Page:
In my view Sanchez wasn't hurt, he acted like he was hurt to make sure Terry was sent off.

That is why I believe both he and Terry were both wrong, subject to the laws of the game.

Terry = sending off offense:  serious foul play and/or violent conduct
Sanchez = cautionable offense:  unsporting behavior (attempts to deceive the referee by feigning injury, acts in a manner that shows a lack of respect for the game).


Sanchez didn't simulate or deceive the referee, he was legitimately kicked in the back by Terry. How hard was he kicked and how much it hurt, only Sanchez knows and we can't be sure, can we? I know from experience that a kick like that can be to the tail bone and those hurt a lot. One can also go down because of a kick to the tail bone.

Here is a question: What would you do if you were kicked like that, like Sanchez was? Would you go down? Would you retaliate and kick the player back?

I see nothing in Sanchez as "unsporting behavior" in this situation.
messifan10

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Reply with quote  #73 
Quote:
Originally Posted by gregm
I'll grant to you that Barca dive, but I'm not sure that they dive anymore often than other teams. You have to consider that when a team has 70% of the possession they are going to be fouled more. Which means you are going to see more dives from Barca than from the other team (though Drogba almost made up that deficit by himself). I don't like the diving. I just don't think Barca cheat or dive anymore than other teams. And their best player and most fouled player rarely dives. I don't think you can find another dribbler like Messi who attempts to stay on his feet after so many shoves and trips.

I agree with this.
SoundSoccer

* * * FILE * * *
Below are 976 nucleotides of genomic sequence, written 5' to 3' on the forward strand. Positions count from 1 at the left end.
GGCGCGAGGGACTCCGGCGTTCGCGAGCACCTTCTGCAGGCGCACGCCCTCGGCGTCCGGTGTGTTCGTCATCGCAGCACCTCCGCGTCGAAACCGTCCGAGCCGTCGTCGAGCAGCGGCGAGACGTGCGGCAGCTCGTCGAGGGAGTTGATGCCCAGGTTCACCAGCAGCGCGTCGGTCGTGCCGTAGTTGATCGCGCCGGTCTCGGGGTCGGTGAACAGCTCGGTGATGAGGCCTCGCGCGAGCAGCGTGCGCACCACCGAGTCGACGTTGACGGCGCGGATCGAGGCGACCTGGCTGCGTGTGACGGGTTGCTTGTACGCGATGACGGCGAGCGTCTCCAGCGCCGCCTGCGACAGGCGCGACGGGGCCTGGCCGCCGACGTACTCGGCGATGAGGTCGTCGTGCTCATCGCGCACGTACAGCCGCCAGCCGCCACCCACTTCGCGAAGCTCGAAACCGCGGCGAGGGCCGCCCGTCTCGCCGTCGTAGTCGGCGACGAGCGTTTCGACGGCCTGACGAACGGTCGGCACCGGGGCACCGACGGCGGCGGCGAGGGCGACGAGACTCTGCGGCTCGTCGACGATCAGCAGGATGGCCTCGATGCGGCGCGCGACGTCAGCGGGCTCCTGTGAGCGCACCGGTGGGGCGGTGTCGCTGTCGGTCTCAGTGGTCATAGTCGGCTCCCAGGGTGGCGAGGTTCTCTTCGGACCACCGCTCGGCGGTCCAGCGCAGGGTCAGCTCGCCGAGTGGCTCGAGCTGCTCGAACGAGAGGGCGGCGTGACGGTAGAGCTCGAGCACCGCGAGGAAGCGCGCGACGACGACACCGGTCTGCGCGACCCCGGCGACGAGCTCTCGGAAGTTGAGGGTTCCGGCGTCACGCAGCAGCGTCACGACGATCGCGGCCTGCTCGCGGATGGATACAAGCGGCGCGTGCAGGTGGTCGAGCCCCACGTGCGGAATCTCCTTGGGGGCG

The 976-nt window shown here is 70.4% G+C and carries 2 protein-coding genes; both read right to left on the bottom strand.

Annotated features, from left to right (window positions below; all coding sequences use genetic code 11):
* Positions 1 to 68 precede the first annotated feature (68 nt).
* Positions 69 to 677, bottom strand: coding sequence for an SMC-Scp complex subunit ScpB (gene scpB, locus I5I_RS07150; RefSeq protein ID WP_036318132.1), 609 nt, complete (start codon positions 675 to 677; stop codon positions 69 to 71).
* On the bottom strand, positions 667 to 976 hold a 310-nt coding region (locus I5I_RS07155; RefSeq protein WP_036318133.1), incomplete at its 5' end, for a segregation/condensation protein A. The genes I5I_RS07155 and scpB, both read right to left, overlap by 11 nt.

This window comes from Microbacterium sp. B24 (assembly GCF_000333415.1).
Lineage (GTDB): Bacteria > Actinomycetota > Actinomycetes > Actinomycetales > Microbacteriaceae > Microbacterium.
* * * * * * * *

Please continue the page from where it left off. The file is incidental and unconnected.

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Reply with quote  #74 
Quote:
Originally Posted by messifan10
Quote:
Originally Posted by SoundSoccer
Quote:
Originally Posted by messifan10
Quote:
Originally Posted by SoundSoccer
Quote:
Originally Posted by messifan10

You didn't answer my questions though. If Sanchez doesn't go down, do the officials notice Terry's kick and is the offense a red card? IMO, if Sanchez doesn't go down, Terry's kick is still a red card, but it wouldn't be given because the officials wont notice it. Sanchez did what he had to do to draw the official's attention to Terry's red card offense.


Edit:

Answer:
If Sanchez does not use deception then it is likely that Terry does not get a red card for kneeing him.

Opinion:
Both are wrong



Why do you call it "deception"? Terry kicked him with the knee in the back, off the ball. It's a red card. Sanchez just drew attention to the offense. He didn't use deception, he didn't fake the contact.

I guarantee you that if Sanchez didn't go down, the officials wouldn't see it and Terry wouldn't have been sent off. Would that be more fair? I don't think so. His offense deserved a red card. 

I also guarantee you that if a Barca player did the same to a Chelsea player, he also would've gone down.

Either way, I do not think the player going down (to draw attention to a red card deserving offense) is wrong.